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Office for Translational Research



Low dose interleukin-2 in patients with stable ischaemic heart disease and acute coronary syndromes (LILACS).

Coronary artery disease (CAD) represents a major cause of morbidity and mortality worldwide, therefore there is considerable need for new therapies to limit it. This project builds on solid pre-clinical research and novel therapeutic concepts developed by the applicants to target the immune response in patients with CAD. We have shown that the development and progression of atherosclerosis are promoted by an imbalance between pro-atherogenic Th1 effector and anti-atherogenic T regulatory (Treg) cells. This study proposes to re-establish a healthy immune balance in CAD patients through promotion of Treg cells using low-dose interleukin (IL)-2.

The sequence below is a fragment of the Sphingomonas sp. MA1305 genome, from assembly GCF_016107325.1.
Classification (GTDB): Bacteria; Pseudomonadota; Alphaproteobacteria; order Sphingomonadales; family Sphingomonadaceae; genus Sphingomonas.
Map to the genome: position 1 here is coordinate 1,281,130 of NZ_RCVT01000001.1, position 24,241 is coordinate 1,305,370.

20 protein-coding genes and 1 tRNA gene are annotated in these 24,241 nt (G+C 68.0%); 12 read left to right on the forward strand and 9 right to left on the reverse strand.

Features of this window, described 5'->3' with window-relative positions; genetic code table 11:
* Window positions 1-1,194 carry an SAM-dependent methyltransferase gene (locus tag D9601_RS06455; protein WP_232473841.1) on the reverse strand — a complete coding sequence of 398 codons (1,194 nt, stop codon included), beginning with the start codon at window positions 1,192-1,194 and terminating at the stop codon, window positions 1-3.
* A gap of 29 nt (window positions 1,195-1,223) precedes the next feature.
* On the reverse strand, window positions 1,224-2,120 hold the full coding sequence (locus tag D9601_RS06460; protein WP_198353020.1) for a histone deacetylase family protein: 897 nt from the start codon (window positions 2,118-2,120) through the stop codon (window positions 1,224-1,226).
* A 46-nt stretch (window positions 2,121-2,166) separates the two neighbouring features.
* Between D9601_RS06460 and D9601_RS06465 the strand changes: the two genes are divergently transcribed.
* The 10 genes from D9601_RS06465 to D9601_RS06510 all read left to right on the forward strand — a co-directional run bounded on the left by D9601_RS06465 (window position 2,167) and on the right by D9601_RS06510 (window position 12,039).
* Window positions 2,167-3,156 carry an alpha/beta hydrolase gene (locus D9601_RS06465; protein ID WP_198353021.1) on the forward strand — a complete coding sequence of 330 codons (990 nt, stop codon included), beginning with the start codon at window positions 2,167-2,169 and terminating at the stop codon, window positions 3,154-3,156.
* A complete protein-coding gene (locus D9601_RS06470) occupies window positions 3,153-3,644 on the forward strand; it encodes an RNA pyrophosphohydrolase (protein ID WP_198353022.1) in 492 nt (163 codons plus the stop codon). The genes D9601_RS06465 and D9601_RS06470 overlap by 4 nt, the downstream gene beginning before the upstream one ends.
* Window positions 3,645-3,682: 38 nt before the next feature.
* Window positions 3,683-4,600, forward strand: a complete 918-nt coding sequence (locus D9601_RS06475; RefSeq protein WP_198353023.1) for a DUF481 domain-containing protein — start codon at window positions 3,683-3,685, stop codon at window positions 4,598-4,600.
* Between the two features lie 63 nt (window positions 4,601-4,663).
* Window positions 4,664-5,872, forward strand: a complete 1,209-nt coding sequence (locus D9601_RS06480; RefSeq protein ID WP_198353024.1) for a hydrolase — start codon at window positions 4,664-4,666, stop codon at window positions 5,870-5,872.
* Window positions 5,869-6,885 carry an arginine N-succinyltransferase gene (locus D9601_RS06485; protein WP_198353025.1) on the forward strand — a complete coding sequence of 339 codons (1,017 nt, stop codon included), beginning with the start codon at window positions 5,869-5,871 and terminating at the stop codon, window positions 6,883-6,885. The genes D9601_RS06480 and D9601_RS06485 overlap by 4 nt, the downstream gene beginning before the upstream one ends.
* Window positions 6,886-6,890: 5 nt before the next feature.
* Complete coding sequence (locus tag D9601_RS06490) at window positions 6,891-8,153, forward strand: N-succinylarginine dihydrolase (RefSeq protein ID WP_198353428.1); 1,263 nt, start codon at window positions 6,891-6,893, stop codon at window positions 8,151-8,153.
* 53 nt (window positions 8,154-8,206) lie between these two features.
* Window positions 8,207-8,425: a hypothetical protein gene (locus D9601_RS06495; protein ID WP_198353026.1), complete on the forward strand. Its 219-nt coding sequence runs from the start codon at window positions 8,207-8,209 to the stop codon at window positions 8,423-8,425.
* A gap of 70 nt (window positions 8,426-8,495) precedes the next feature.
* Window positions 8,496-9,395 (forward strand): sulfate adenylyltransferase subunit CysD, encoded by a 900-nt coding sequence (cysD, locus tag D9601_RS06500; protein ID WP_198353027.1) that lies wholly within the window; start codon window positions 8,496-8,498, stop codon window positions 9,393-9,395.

The researchers hypothesise that low doses of IL-2 in patients with stable ischaemic heart disease, as well as in those with acute coronary syndrome, can increase Treg number and function, and ultimately promote plaque stabilisation and myocardial healing (this will be further addressed in future studies). In this context, it may improve patient recovery and limit the occurrence/recurrence of major clinical events.